Do I have to sign a statutory declaration to enter France?

I am traveling to France and upon reading the entry rules, I will also be required to complete a statutory declaration regarding my COVID status. Can you clarify? P. Ross, West Ryde NSW

Australia has been designated an “orange” country by France, that is to say with an active circulation of the coronavirus. Anyone vaccinated in Australia must present proof of their vaccination status, with the most recent dose given within nine months of their visit. They must also submit a sworn statement confirming the absence of symptoms of COVID-19. The declaration on honor can be consulted on the website of the Ministry of the Interior (interieur.gouv.fr). In addition, according to the website of the Ministry of Foreign Affairs (diplomatie.gouv.fr), “you may be asked to complete two forms before embarking for France”. One is the EU-PLF form, the other is the Eos electronic form. Links to both of these forms are available on the Department of Foreign Affairs website. None of these documents are difficult to complete. Entry rules may change at short notice, so stay up to date by checking the websites of both departments.

My flight to London arrives at Heathrow at 6.55am, but I cannot check into my accommodation until 3pm. Hotel suggestions available by the hour? L. Anderson, Prahran Vic

I wish such a service existed! Particularly in European cities, where flights from Australia often arrive at dawn. However, hotels charge by the day, full rate, and to get a room before check-in time, you must book the night before. The ideal solution for you is the Aerotel located in Terminal 3 at Heathrow (myaerotel.com), which you can also access from the international arrivals halls of Terminals 2 and 5. Instead of a daily rate, you pay depending on the number of hours spent, which is perfect for your needs. The rooms are sober and simple, but calm and comfortable, it’s all you need for a few hours of rest and refreshment. Some airlines offer their own arrival lounges where travelers can freshen up with a shower, have a meal and even take a nap in some cases. For example, the British Airways arrivals lounge at Heathrow Terminal 5 in London, but access is only available to those traveling Business Class or First Class with BA.

Following a business trip to London, I would like to visit my son in Luxembourg. At the moment Australians cannot travel to Luxembourg, but I thought it might be possible from another European country. I’m also an avid walker and was thinking of the Black Forest in Germany. P. Meyer, Narrabeen NSW

The Australian vaccination certificate is not recognized by the Luxembourg government, and therefore most Australians are not allowed to enter, even from another European country. This could change at the time of your visit, keep checking the official website (covid19.public.lu/en.html). In the Black Forest, the town of Sasbachwalden would be a good choice for a base. Located just south of Baden-Baden, Sasbachwalden is popular with hikers and has several hotels, restaurants and cafes. Some walks are documented on the Komoot website (komoot.com). The specialized British publisher Cicerone (cicerone.co.uk) offers a guide to the region, Hiking and cycling in the Black Forest. One of the most beautiful walks is the Schnapsbrunnenweg, an 11 kilometer loop trail that connects 10 schnapps fountains where hikers can refresh themselves with alcoholic and non-alcoholic drinks, cooled with spring water. Another possibility is the Ballons des Vosges Regional Nature Park, just across the Rhine in France, also popular with hikers. The AllTrails website (alltrails.com) has more information.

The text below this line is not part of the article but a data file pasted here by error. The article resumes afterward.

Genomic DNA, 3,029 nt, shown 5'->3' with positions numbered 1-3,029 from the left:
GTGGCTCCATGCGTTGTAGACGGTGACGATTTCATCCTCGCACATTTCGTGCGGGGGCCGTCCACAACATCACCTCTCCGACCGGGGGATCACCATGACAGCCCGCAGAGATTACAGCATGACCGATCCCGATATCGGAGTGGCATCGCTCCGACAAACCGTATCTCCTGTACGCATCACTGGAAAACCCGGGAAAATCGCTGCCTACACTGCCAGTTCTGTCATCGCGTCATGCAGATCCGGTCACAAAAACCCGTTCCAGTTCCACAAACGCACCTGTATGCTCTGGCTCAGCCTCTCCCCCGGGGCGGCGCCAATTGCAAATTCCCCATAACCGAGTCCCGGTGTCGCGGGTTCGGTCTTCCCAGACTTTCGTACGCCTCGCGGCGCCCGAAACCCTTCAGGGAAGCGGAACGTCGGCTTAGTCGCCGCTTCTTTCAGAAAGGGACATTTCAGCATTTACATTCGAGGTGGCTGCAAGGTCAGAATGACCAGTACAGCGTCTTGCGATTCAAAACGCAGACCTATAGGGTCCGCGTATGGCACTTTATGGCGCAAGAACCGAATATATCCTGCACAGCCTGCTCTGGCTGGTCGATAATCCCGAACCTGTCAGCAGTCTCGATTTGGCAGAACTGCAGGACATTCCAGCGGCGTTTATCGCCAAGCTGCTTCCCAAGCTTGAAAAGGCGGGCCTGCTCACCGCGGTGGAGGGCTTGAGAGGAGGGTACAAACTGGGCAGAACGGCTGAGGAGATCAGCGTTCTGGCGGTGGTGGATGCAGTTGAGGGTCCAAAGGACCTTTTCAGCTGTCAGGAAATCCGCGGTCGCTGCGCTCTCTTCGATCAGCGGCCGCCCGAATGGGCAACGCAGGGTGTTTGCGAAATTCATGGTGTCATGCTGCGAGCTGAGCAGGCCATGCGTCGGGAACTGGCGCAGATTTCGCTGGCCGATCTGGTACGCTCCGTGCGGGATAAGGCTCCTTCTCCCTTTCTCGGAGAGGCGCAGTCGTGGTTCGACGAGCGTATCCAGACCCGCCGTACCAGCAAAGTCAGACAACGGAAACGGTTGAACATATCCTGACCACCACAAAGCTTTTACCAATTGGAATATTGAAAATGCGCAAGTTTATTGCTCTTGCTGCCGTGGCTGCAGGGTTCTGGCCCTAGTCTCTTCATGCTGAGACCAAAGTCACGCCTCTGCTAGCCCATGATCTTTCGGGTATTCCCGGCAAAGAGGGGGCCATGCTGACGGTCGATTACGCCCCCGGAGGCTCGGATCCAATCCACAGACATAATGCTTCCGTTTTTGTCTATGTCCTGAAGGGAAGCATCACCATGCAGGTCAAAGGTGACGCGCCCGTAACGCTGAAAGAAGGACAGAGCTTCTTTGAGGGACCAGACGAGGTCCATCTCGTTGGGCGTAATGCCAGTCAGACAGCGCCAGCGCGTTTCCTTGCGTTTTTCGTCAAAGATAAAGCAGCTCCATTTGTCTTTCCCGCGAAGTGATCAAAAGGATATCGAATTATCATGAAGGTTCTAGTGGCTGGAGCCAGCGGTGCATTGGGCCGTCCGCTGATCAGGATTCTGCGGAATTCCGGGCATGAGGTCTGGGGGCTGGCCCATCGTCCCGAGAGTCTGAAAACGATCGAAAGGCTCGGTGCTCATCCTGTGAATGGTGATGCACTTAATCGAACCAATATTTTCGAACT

Our European cruise ends in Marseille at the end of September and we plan to spend another month in less touristy areas, about a week each. B. Holmes, Carlton Vic

You’ve passed the high tourist season and it’s the perfect time to visit Europe. In France, a personal favorite is the central region of Auvergne which includes the country’s two largest national parks, lakes, gorges and mountain peaks where chamois and wild sheep graze on the slopes and where some of the most famous rivers of France of which the Loire, the Lot, the Tarn and the Dordogne were born. Auvergne sits atop the largest volcanic system in all of Europe and the region’s superheated natural spring water gives rise to a thriving spa industry in Belle Epoque towns such as Vichy and Royat-Chamalières. If you want something warmer, Sicily and the Aeolian Islands could keep you busy for two weeks. For areas truly off the beaten track, a trip through Montenegro, Albania and Greece would offer plenty of adventure, with the tantalizing possibility of spending time in Corfu at the end of the trip.

A travel question? Include your name and suburb or town and send to Michael Gebicki – tripologist@traveller.com.au

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